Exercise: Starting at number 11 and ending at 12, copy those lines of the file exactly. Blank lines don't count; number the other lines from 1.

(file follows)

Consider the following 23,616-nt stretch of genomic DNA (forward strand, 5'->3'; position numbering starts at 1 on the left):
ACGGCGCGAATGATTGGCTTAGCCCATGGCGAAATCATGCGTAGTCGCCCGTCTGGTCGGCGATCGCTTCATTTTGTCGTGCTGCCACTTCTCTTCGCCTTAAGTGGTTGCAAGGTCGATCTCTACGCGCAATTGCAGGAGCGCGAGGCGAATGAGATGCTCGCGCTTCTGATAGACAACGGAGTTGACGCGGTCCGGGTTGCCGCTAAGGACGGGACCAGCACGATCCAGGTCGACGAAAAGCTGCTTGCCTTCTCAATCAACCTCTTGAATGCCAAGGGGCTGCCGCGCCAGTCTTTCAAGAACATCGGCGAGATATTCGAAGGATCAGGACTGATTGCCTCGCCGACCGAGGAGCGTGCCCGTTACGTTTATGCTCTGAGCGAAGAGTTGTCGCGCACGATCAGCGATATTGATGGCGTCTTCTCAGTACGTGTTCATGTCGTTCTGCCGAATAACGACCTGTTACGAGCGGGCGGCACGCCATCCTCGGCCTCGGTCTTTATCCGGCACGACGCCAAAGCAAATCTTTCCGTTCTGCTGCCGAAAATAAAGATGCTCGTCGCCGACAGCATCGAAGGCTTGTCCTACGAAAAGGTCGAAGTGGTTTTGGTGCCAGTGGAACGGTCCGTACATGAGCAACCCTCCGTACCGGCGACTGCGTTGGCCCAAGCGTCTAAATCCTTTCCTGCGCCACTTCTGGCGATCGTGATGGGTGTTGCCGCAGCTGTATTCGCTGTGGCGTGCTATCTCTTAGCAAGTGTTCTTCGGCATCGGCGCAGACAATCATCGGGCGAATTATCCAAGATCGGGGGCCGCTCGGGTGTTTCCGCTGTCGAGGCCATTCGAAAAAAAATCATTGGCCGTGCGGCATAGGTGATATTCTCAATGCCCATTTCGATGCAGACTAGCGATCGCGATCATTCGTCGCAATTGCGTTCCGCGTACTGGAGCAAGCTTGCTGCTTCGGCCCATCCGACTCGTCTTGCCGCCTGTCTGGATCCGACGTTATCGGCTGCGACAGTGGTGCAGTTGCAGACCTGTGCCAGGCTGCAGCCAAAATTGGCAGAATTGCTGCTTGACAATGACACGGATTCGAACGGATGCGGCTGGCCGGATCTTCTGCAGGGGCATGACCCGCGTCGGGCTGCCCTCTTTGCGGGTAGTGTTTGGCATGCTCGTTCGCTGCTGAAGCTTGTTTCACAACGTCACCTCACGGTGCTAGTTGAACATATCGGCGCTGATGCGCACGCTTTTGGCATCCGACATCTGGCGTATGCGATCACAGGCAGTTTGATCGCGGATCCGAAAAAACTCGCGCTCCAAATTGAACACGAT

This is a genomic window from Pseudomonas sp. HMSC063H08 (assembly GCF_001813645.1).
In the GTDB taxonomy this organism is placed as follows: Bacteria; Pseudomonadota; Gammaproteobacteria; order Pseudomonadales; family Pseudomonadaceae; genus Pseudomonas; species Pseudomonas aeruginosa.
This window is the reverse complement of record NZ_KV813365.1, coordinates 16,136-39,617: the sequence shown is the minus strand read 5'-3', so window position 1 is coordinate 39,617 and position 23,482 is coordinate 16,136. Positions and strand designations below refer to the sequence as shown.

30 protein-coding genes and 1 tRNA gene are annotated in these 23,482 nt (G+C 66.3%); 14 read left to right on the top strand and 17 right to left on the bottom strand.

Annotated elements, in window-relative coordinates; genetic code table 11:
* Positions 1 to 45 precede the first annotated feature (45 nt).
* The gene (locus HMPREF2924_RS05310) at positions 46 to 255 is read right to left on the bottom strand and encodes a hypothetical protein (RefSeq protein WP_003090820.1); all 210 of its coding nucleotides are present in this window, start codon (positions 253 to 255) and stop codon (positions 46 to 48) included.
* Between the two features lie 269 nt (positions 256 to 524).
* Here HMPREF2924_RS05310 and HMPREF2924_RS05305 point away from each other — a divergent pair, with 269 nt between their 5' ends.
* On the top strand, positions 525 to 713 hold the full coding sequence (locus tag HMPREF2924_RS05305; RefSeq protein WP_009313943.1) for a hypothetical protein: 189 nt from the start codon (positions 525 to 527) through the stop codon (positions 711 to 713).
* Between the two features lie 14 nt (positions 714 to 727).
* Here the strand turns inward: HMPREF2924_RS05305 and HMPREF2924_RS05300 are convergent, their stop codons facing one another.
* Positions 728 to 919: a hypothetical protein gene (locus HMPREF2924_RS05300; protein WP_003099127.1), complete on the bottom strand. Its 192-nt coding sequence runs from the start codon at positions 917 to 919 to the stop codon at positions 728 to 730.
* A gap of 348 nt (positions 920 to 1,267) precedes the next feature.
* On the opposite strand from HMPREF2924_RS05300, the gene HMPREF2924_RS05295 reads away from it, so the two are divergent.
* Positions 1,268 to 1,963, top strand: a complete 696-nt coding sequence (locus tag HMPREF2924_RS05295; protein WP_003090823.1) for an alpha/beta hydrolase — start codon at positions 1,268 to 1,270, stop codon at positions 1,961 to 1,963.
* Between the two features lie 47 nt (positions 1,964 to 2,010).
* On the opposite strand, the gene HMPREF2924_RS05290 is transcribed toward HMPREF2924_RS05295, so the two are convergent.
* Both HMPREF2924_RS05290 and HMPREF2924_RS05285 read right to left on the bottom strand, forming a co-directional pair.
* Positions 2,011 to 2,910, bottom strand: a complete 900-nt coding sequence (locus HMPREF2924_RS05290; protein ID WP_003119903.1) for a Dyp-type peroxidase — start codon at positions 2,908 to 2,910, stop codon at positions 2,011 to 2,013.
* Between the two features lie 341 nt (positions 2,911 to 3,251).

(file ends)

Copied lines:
* Here HMPREF2924_RS05310 and HMPREF2924_RS05305 point away from each other — a divergent pair, with 269 nt between their 5' ends.
* On the top strand, positions 525 to 713 hold the full coding sequence (locus tag HMPREF2924_RS05305; RefSeq protein WP_009313943.1) for a hypothetical protein: 189 nt from the start codon (positions 525 to 527) through the stop codon (positions 711 to 713).